• Curation and repurpose: According to research estimates, there are more than 120 million presentations created in education and business environments. That’s a lot of unprocessed knowledge! The first step of your knowledge-sharing strategy should be to leverage this existing content. The surplus PowerPoint decks in every computer can be potential information to search for e-learning content. You can save a lot of time by curating what’s out there already instead of creating content from scratch. Think about recycling as a metaphor, which is an eco-friendly learning technique.
  • Everyone has PowerPoint: PowerPoint dates back to the early times of e-learning when it was the only tool to create digital content for a presentation, a sales pitch, training, or other presentation. It is an all-in-one tool. That suggests the dominance of the Microsoft Office tool on our computers. And it continues to be dominant because Office consists of software many companies use and find affordable. Despite not being a classic instructional design tool, PowerPoint enables anyone to make a quick start.
  • Visual appeal: Using the standard templates and themes, trainers or subject-matter experts can easily create visually appealing content. That doesn’t require any graphic design knowledge because it comes with packaged high-quality graphics and animations like transitions, action settings, and sound settings.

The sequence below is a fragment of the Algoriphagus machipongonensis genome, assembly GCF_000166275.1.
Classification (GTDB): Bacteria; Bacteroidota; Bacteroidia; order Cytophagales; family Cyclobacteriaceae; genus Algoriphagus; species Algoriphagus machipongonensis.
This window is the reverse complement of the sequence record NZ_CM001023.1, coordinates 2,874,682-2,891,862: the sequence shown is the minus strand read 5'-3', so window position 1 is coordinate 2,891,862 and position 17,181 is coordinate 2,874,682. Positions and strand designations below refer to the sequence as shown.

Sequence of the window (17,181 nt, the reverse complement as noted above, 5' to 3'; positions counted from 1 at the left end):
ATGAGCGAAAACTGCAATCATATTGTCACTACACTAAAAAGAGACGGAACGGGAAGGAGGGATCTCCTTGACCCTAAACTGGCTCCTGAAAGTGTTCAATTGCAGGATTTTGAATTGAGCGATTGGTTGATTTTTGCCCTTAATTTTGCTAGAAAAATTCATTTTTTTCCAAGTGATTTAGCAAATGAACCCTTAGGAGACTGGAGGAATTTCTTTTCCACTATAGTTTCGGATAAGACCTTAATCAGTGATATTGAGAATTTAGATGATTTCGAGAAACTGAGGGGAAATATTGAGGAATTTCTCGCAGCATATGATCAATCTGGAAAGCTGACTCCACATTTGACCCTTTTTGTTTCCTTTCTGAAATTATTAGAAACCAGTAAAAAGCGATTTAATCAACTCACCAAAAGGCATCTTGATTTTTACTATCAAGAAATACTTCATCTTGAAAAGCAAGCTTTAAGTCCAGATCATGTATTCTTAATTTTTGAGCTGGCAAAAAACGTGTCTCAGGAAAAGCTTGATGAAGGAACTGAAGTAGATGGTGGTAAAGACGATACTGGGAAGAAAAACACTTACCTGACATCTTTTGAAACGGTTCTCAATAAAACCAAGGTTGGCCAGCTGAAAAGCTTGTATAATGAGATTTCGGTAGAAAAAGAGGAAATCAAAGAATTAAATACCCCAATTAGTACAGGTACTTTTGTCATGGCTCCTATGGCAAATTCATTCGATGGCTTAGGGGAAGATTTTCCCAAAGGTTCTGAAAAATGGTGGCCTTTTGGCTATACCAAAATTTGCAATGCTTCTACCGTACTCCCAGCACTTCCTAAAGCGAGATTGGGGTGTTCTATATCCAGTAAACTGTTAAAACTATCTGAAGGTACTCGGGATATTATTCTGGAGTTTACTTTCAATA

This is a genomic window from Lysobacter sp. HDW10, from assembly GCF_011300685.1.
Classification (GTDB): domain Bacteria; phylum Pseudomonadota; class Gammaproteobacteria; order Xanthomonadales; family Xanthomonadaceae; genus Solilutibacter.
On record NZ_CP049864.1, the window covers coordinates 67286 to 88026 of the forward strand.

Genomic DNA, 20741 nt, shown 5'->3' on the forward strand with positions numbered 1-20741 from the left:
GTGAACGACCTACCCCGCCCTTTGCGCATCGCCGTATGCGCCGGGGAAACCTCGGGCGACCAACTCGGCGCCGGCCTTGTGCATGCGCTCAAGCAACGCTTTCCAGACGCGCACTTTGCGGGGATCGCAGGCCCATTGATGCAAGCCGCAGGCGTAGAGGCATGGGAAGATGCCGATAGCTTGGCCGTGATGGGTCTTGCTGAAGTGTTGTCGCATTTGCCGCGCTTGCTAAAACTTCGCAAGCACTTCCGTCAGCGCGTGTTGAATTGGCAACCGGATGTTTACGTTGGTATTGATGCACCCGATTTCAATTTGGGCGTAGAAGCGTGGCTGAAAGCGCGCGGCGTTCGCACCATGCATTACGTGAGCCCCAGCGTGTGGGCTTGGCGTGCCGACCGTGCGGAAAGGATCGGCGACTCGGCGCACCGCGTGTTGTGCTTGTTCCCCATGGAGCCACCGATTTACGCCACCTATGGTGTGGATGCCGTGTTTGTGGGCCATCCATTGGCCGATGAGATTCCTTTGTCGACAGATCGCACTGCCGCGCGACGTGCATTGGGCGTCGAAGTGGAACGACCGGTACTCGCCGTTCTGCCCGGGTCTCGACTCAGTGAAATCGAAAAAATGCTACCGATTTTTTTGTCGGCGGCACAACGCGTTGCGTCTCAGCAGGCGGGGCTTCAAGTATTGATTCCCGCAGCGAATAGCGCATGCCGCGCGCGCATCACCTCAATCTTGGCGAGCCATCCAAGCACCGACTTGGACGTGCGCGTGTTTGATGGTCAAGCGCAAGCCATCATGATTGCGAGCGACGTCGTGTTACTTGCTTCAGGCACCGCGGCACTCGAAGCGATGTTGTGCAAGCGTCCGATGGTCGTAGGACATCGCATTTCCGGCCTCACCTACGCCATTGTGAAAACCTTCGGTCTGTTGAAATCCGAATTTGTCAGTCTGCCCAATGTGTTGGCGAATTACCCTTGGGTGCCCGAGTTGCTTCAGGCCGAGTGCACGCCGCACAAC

• Print hand-outs: As PowerPoint was the most preferred medium by classroom instructors, a print and PDF functionality is a must-have to allow easy hand-outs for participants during sessions. Printing hand-outs is a built-in feature and doesn’t require additional settings or actions, unlike the authoring tools.


  • Due to the bulleted and linear nature of PowerPoint content, the tool can’t represent the complexity of specific topics. It needs advanced effects and interactivity for further exploration.
  • Device dependency: Microsoft Office and PowerPoint make authors dependent on their devices. The web-based versions could be a solution if they didn’t limit working with transitions, effects, interactive content, and editing media. That means authors are always restricted to their devices.
  • Technical glitches: Authors and learners often face difficulties with rebooting their computer — PC not responding, power issues, or glitchy display. That makes for a bad experience for authors and learners, especially in modern SaaS times.